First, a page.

4 Stars, Genre Romance, Jeanette Grey, Reviewed by Tina, Samhain Publishing

Two Men Get What They Want In Jeanette Grey’s “Get What You Need”

“I don’t want to graduate and be sitting around on some random porch ten years from now, regretting. You have to live in the moment. You can’t let experiences pass you by without doing anything about it.” — Susane Colasanti

Title: Get What You Need

Author: Jeanette Grey

Publisher: Samhain Publishing

Pages/Word Count: 247 Pages

Rating: 4 Stars

Blurb: Love isn’t rocket science. It’s much, much harder.

Determination and elbow grease propelled Greg London from blue-collar background to Ph.D. candidate. His single-mindedness doesn’t leave a lot of room for a personal life, but that’s the price of success. Besides, it’s not like the boring nerd ever ends up with the hot guy.

Then his housemate, gorgeous undergraduate jock Marshall Sulkowski, invites him to watch a movie. In his room. Side by side on his bed. Needless to say, the sexual tension is wreaking havoc with Greg’s focus.

Marsh seems to have it all—looks, charm, and a baseball scholarship to a great school. In reality, his father’s cut him off, and he’s floundering and desperate for a break.

One impulsive kiss leads to a red-hot affair that gets them a little bit of what they need to stay afloat. But as the end of the semester approaches and the pressure rises, Marsh realizes charm may have gotten him into his brilliant lover’s pants, but he’ll have to dig deeper to discover what they both need.


Review: Get What You Need (apart from being a line from my favorite Stones song) is a pretty typical opposites attract romance. Both men think they aren’t worthy of the other, and that here is no way he could possibly want me. Through some serious attraction, convincing on both parts, and a lot of getting to know the person behind the stereotype, they find out that they were wrong about almost everything they initially thought about each other.

Marshall Sulkowski finds himself in need of affordable housing at the beginning of the semester, and his budget isn’t all that big. He winds up renting a room way off campus, with three graduate students. He has a scholarship that pays for some of his education, but a large portion is his responsibility, and for reasons that are eventually revealed, his parents have stopped paying the bills. Marsh is a senior, so he only has to make it through one more year. The problem is that he has no idea what he wants to do when he graduates. He has never even given it a thought.

Greg London is a Ph.D. candidate and a scientific genius. He works supernaturally hard to do well with his education because his blue-collar parents have made many sacrifices so he can chase his dream. While he is most definitely attracted to Marshall from the day he moves in, he knows that the nerd (him) doesn’t stand a chance with the hot jock (Marsh.)

The main problem these two guys have is that they don’t freaking talk to each other. They have sex and when one or the other wants to stay the night, neither one says anything. Then they both wind up with hurt feelings, thinking they are only good for sex. A couple of words exchanged after their mutual orgasms could have taken care of this issue right quick. Jeanette Grey does an excellent job of capturing the emotions Greg and Marsh both feel as they seemingly reject each other as anything other than a sex partner, reinforcing their insecurities. Ms. Grey writes the sex so well it makes the temperature in the room rise a few degrees.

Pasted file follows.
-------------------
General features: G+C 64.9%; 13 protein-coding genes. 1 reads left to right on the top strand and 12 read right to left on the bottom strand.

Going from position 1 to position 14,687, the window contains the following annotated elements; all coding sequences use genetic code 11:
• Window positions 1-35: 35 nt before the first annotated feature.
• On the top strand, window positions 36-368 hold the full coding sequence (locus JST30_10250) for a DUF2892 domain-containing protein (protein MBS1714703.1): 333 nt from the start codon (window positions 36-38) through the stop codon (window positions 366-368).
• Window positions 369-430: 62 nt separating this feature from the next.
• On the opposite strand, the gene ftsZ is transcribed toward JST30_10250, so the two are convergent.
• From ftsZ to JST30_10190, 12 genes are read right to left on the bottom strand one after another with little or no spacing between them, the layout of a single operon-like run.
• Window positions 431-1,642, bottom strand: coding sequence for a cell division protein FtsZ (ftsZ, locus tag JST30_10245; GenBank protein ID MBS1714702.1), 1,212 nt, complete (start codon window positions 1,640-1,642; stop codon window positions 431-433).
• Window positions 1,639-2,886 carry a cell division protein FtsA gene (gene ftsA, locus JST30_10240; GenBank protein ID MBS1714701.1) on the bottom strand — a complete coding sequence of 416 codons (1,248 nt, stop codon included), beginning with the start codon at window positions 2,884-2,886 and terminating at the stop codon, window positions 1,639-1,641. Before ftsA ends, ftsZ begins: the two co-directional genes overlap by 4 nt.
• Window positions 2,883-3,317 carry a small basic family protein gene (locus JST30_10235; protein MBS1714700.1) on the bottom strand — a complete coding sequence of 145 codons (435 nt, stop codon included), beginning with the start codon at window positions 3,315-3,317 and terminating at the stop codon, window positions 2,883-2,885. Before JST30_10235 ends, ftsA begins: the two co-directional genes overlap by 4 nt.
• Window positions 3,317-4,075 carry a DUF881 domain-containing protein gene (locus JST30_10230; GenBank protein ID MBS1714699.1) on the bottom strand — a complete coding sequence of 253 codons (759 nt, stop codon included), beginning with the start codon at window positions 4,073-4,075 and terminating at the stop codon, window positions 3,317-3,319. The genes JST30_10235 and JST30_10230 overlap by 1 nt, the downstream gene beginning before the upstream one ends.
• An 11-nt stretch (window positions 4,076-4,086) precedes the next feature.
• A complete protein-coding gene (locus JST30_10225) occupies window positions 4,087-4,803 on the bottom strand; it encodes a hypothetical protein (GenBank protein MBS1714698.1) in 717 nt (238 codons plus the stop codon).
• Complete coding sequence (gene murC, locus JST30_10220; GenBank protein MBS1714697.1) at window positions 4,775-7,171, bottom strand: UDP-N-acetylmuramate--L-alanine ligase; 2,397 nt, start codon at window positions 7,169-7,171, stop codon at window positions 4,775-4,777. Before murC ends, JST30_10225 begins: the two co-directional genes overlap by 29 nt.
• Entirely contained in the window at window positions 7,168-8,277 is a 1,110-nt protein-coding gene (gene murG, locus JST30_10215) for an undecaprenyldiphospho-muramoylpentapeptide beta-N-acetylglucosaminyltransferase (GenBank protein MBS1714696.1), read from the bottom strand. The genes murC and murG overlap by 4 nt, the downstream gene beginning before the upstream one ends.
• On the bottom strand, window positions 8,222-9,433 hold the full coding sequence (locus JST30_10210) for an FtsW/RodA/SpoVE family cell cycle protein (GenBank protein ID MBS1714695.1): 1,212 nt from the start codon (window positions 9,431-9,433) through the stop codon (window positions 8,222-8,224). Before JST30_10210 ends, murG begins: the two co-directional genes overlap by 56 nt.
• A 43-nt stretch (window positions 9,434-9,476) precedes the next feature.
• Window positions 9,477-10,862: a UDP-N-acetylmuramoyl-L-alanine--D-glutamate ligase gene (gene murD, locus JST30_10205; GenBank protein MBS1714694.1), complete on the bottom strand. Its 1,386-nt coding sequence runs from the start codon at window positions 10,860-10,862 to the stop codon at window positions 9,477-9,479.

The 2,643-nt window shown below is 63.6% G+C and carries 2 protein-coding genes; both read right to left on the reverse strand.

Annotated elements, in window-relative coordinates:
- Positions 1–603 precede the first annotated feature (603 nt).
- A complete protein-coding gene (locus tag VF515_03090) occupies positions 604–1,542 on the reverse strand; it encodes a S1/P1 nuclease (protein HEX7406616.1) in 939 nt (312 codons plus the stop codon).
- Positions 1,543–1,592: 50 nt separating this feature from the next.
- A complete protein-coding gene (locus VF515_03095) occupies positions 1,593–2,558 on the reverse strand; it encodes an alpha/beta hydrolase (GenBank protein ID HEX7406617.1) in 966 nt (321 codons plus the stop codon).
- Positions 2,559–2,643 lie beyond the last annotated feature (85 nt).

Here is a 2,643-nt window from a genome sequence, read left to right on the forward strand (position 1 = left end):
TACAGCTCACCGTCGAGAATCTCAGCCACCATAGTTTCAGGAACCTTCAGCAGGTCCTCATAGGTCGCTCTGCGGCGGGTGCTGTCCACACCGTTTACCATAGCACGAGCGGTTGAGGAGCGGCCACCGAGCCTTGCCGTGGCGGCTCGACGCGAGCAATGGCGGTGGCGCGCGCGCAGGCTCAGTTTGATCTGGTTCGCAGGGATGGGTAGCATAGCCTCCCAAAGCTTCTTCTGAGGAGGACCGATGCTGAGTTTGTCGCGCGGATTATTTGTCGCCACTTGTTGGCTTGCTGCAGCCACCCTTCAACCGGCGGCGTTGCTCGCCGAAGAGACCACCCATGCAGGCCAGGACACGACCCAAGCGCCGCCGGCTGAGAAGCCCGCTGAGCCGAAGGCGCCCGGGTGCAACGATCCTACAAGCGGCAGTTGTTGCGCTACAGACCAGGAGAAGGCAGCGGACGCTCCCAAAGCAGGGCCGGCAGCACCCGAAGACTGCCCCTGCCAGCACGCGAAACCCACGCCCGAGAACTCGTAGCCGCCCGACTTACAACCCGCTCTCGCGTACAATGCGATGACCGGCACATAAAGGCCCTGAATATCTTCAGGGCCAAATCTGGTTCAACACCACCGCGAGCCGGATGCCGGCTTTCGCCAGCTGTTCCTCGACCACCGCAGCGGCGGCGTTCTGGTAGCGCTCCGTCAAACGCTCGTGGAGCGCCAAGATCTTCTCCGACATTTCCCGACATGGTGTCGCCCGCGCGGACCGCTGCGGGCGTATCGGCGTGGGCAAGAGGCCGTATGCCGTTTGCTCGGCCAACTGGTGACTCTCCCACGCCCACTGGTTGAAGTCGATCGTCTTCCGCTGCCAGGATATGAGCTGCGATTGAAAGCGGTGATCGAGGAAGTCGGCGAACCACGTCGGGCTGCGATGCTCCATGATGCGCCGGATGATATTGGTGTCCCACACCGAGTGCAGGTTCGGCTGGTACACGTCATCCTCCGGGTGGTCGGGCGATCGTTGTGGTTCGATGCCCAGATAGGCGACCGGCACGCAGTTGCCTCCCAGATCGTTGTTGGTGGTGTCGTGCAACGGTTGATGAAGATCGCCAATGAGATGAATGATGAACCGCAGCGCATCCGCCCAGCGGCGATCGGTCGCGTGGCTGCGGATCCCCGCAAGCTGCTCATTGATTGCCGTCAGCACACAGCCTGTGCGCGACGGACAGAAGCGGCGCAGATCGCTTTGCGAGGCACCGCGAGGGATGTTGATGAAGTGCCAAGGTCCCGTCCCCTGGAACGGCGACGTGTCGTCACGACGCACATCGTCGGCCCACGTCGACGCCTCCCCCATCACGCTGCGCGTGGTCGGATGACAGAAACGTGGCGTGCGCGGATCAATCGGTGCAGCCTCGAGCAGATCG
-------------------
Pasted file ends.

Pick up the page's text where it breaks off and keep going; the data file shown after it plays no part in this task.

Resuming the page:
As their “relationship” grows and they start to share bits and pieces of themselves outside the sheets, they begin to spend more time in the same room while wearing clothing. It is during this time that Marsh and Greg realize that they are compatible as more than convenient sex partners. It takes guts to share their insecurities, and as one falls, it’s like insecurity dominoes as they show their true inner selves to each other.

Eventually some sneaky underhanded behavior (totally motivated by love and caring) is required to get the two men over the final hurdle into an actual relationship. It made me smile a whole lot to see Ms. Grey take two clueless men, one the stupid jock stereotype and one the absentminded brilliant scientist stereotype, and show the reader that under all the societal labels, they’re just guys. They both want someone to spend the night with. Someone to wake with a kiss in the morning. Someone to discuss the important decisions in their lives with. Someone to be there to support them in the things they are passionate about. Someone to look forward to seeing at the end of the day.

Get What You Need isn’t terribly angsty, although with two communication-challenged men involved, there is bound to be a certain amount of angst, and I really wanted Marsh and Greg to get their individual and collective acts together. It isn’t a profound or challenging read, but it is pleasant and lovely.

This is a great, feel-good summer read.

You can buy Get What You Need here:


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